Vegetable Crop Insect Scouting

David Owens, Extension Entomologist,

Sweet Corn
Continue scouting whorl stage sweet corn for Fall Armyworm. New Jersey reports central Jersey fields above threshold and that pyrethroid efficacy is low. That leaves Avaunt, spinosyns, and chlorantraniliprole as our best armyworm materials. Pay attention to rates, as there are label restrictions on the spinsoyns and diamides how much can total active ingredient can be used in a season.

Earworm counts continue to be unusually low, and not just in our traps but is also a sentiment expressed by specialists in New Jersey, Maryland, Virginia, and North Carolina. We harvested our first spray trial of the year that was on a 4-day spray schedule, and it had depressingly non-existent earworms in the untreated check plots. We did however have quite a bit of sap beetle injury in non-pyrethroid treated plots.

Striped cucumber beetle and squash bugs are the main pests present in cucurbit plantings. Adult squash vine borer was observed earlier this week in a garden plot in Milton. Weekly pyrethroid application should help control them but may flare aphids. We are starting to see an increase in aphid activity although it is too early to tell how their populations will build. We performed another round of bioassay on cucumber beetles, this time from beetles collected near Lincoln. Brigade had no effect. Most of the Assail treated beetles are lethargic or affected. This chemistry can be a bit slower to kill, as can the diamides (not tested in this assay).

Trap counts from Thursday are as follows:

Trap Location



Pheromone CEW
3 nights total catch
Dover 1 25
Harrington 1 33
Milford/Canterbury 1 18
Rising Sun 1 25
Wyoming 1 7
Bridgeville/Redden 1 31
Concord 1 24
Georgetown 0 10
Woodenhawk 1 15
Laurel 2 47
Lewes 8


Lima Beans
Scout for tarnished plant bug and stink bug. Thresholds for tarnished plant bug adults (small mottled brown insects about the size of a small fingernail) and nymphs (small, round, green with black spots, about the size of an aphid) is 15 per 50 sweeps. Stink bug thresholds are 7 per 50 sweeps. With stink bug, pyrethroids are recommended. With plant bugs, a couple of other products do a good job including Transform and Beleaf. Of all the bug materials, Beleaf is the only one that will not impact pollinators or beneficials, but it will not control stink bugs.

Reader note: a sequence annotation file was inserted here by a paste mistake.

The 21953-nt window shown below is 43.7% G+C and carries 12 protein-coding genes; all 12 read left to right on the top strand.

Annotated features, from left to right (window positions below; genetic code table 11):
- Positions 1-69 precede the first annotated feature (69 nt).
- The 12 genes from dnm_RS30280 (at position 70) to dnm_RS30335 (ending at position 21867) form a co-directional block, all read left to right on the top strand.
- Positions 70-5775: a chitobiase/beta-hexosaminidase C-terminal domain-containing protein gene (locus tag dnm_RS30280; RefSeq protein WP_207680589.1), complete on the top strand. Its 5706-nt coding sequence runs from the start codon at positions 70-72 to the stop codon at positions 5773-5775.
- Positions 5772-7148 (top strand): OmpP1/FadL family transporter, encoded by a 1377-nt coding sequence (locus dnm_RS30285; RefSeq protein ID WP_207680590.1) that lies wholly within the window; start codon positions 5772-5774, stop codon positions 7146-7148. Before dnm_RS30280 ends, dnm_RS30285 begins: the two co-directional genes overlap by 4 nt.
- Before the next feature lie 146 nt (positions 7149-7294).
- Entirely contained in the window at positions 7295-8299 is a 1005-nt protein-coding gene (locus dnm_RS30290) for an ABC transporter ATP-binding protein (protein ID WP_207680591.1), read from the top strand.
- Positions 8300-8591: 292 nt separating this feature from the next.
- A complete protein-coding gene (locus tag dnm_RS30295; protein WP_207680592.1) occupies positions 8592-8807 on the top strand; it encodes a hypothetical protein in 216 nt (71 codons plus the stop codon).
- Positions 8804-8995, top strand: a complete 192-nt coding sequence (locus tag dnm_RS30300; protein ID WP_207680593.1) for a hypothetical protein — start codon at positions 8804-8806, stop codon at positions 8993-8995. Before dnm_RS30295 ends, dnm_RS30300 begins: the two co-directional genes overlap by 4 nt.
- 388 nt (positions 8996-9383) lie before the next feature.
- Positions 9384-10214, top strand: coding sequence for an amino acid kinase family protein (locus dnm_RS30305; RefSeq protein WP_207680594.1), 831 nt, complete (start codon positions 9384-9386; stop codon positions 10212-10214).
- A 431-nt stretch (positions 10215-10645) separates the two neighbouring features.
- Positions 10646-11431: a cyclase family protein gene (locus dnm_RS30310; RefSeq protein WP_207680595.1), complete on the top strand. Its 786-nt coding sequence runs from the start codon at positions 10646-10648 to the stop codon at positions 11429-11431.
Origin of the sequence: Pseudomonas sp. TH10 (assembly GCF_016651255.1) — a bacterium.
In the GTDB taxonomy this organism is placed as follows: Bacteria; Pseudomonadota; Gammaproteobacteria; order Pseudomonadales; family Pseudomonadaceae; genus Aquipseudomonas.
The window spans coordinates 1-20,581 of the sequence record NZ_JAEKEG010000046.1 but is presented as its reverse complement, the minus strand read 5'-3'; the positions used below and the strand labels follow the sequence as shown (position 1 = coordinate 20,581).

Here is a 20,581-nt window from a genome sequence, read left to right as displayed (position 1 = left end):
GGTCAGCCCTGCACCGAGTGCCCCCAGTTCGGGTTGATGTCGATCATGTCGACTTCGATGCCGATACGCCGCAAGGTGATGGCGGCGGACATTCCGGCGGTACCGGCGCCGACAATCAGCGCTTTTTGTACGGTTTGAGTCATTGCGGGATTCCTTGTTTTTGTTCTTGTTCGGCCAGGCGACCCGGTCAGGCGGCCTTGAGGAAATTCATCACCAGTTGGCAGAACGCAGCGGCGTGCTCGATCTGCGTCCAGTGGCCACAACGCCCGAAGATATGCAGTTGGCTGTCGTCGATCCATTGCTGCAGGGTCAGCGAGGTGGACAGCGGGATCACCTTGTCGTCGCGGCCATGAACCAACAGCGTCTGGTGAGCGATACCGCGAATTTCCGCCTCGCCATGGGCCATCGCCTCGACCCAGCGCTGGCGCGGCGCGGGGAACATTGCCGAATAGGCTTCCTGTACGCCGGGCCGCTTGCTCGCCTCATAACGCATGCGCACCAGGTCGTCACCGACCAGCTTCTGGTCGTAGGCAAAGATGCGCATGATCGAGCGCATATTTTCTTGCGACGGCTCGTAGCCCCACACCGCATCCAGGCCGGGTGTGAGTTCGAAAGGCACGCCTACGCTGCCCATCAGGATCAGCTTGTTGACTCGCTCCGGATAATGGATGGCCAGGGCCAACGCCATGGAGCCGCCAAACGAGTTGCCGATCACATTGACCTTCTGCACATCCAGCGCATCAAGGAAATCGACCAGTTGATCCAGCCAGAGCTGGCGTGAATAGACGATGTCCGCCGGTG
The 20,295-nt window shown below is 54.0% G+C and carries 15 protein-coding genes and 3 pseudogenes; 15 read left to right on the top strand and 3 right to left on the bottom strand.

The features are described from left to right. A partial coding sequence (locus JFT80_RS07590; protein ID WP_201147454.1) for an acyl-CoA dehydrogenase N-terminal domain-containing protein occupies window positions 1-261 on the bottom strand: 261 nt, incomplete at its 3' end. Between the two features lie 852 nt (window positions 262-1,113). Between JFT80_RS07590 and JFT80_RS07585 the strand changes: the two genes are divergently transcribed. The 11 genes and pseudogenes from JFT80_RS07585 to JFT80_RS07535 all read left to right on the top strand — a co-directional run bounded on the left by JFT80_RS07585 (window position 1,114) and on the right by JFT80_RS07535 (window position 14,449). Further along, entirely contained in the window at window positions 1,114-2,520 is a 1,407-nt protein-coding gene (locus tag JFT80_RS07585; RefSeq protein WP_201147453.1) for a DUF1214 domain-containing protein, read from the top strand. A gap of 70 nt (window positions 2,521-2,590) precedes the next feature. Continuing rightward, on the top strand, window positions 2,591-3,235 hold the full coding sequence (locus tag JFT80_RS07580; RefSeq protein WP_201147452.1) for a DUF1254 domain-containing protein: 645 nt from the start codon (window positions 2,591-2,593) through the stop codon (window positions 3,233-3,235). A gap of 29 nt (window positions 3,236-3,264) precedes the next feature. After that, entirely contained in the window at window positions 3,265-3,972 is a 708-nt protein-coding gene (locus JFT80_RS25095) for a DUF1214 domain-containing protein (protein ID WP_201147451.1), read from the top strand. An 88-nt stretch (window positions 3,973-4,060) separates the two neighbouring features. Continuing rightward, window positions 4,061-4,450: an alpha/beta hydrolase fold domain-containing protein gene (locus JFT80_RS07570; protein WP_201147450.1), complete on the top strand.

Scout also for worms. Earworm activity in pheromone traps so far is low, but moths will be attracted to the blooming fields to feed. Soybean looper populations are present in Delaware at low numbers. Unlike in soybean, looper in lima bean can destroy pods. We have a wide range of materials that are effective on earworm, but for looper, Intrepid, Avaunt, and the spinosyns are going to have the best efficacy.

This is the time of year in which aphid populations begin increasing. Look under leaves and look for signs of honeydew, particularly on fruits. Fields that have been treated previously with a pyrethroid are at greater risk for aphid build up.

Scout also for beet armyworm. Females lay egg masses which result in a few, heavily damaged plants in an area until larvae disperse. They make silken webbing as well. If you start seeing significant defoliation (greater than 10%), you may want to consider a worm material. Please keep in mind that beet armyworm are resistant to pyrethroid insecticides.

Cole Crops
Harlequin bugs are extremely active right now. The typical worm complex is active. In Georgetown, imported cabbageworm, diamondback moth, and cross striped worms are active. If your field has pigweeds in it, be sure to scout for beet armyworm as well. Imported cabbageworm and beet armyworm are both green, but imported cabbageworm will have a velvety appearance and beet armyworm will be smooth with a small black spot right behind the head.